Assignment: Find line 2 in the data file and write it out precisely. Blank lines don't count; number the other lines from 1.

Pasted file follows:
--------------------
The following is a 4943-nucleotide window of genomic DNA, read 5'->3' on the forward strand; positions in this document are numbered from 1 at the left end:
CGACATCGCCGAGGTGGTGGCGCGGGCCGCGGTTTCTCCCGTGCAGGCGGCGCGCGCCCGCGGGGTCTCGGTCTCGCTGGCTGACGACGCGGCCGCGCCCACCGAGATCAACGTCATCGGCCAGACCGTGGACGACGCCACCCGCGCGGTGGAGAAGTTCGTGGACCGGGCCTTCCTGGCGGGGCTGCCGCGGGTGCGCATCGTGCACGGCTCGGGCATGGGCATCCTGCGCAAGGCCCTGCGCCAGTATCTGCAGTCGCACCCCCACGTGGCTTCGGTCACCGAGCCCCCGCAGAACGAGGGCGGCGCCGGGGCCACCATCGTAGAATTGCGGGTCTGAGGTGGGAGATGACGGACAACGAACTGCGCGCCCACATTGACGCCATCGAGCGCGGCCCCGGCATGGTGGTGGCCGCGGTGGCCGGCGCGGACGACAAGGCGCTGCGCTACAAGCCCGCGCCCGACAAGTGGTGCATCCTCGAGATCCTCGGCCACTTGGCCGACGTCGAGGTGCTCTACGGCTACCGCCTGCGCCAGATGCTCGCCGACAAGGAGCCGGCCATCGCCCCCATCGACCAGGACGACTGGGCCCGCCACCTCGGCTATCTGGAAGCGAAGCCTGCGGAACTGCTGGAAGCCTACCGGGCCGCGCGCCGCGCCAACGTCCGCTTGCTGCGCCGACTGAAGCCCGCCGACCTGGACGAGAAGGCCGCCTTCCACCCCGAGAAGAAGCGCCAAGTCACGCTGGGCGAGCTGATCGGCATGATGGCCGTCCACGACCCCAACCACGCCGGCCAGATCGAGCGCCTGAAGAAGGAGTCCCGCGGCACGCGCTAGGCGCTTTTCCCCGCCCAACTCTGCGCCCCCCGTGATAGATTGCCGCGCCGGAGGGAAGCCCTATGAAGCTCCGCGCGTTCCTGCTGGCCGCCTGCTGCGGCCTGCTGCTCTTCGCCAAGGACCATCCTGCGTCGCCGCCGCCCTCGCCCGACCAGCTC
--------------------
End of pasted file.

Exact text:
CGACATCGCCGAGGTGGTGGCGCGGGCCGCGGTTTCTCCCGTGCAGGCGGCGCGCGCCCGCGGGGTCTCGGTCTCGCTGGCTGACGACGCGGCCGCGCCCACCGAGATCAACGTCATCGGCCAGACCGTGGACGACGCCACCCGCGCGGTGGAGAAGTTCGTGGACCGGGCCTTCCTGGCGGGGCTGCCGCGGGTGCGCATCGTGCACGGCTCGGGCATGGGCATCCTGCGCAAGGCCCTGCGCCAGTATCTGCAGTCGCACCCCCACGTGGCTTCGGTCACCGAGCCCCCGCAGAACGAGGGCGGCGCCGGGGCCACCATCGTAGAATTGCGGGTCTGAGGTGGGAGATGACGGACAACGAACTGCGCGCCCACATTGACGCCATCGAGCGCGGCCCCGGCATGGTGGTGGCCGCGGTGGCCGGCGCGGACGACAAGGCGCTGCGCTACAAGCCCGCGCCCGACAAGTGGTGCATCCTCGAGATCCTCGGCCACTTGGCCGACGTCGAGGTGCTCTACGGCTACCGCCTGCGCCAGATGCTCGCCGACAAGGAGCCGGCCATCGCCCCCATCGACCAGGACGACTGGGCCCGCCACCTCGGCTATCTGGAAGCGAAGCCTGCGGAACTGCTGGAAGCCTACCGGGCCGCGCGCCGCGCCAACGTCCGCTTGCTGCGCCGACTGAAGCCCGCCGACCTGGACGAGAAGGCCGCCTTCCACCCCGAGAAGAAGCGCCAAGTCACGCTGGGCGAGCTGATCGGCATGATGGCCGTCCACGACCCCAACCACGCCGGCCAGATCGAGCGCCTGAAGAAGGAGTCCCGCGGCACGCGCTAGGCGCTTTTCCCCGCCCAACTCTGCGCCCCCCGTGATAGATTGCCGCGCCGGAGGGAAGCCCTATGAAGCTCCGCGCGTTCCTGCTGGCCGCCTGCTGCGGCCTGCTGCTCTTCGCCAAGGACCATCCTGCGTCGCCGCCGCCCTCGCCCGACCAGCTC